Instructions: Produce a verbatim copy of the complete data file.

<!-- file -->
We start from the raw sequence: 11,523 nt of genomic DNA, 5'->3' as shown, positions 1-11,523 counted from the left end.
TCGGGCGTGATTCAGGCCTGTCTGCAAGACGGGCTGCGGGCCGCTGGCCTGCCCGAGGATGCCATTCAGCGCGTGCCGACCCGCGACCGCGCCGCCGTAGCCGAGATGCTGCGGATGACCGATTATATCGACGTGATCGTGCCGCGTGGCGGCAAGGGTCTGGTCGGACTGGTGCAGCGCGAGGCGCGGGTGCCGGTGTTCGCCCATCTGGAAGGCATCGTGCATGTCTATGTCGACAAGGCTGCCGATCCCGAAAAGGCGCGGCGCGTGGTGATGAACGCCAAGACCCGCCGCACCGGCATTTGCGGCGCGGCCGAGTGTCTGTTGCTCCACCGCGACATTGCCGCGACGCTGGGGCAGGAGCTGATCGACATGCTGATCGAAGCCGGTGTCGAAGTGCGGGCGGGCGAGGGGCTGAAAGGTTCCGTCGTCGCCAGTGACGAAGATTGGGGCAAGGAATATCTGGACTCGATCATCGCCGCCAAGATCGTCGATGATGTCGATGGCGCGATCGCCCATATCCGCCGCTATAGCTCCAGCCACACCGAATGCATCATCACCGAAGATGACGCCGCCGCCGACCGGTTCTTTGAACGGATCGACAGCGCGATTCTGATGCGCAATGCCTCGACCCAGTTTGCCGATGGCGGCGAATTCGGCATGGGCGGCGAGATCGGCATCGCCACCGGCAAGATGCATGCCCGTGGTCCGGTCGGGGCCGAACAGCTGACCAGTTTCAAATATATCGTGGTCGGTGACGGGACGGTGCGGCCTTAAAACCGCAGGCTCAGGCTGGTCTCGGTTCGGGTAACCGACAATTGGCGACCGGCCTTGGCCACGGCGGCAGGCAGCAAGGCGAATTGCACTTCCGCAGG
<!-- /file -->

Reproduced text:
We start from the raw sequence: 11,523 nt of genomic DNA, 5'->3' as shown, positions 1-11,523 counted from the left end.
TCGGGCGTGATTCAGGCCTGTCTGCAAGACGGGCTGCGGGCCGCTGGCCTGCCCGAGGATGCCATTCAGCGCGTGCCGACCCGCGACCGCGCCGCCGTAGCCGAGATGCTGCGGATGACCGATTATATCGACGTGATCGTGCCGCGTGGCGGCAAGGGTCTGGTCGGACTGGTGCAGCGCGAGGCGCGGGTGCCGGTGTTCGCCCATCTGGAAGGCATCGTGCATGTCTATGTCGACAAGGCTGCCGATCCCGAAAAGGCGCGGCGCGTGGTGATGAACGCCAAGACCCGCCGCACCGGCATTTGCGGCGCGGCCGAGTGTCTGTTGCTCCACCGCGACATTGCCGCGACGCTGGGGCAGGAGCTGATCGACATGCTGATCGAAGCCGGTGTCGAAGTGCGGGCGGGCGAGGGGCTGAAAGGTTCCGTCGTCGCCAGTGACGAAGATTGGGGCAAGGAATATCTGGACTCGATCATCGCCGCCAAGATCGTCGATGATGTCGATGGCGCGATCGCCCATATCCGCCGCTATAGCTCCAGCCACACCGAATGCATCATCACCGAAGATGACGCCGCCGCCGACCGGTTCTTTGAACGGATCGACAGCGCGATTCTGATGCGCAATGCCTCGACCCAGTTTGCCGATGGCGGCGAATTCGGCATGGGCGGCGAGATCGGCATCGCCACCGGCAAGATGCATGCCCGTGGTCCGGTCGGGGCCGAACAGCTGACCAGTTTCAAATATATCGTGGTCGGTGACGGGACGGTGCGGCCTTAAAACCGCAGGCTCAGGCTGGTCTCGGTTCGGGTAACCGACAATTGGCGACCGGCCTTGGCCACGGCGGCAGGCAGCAAGGCGAATTGCACTTCCGCAGG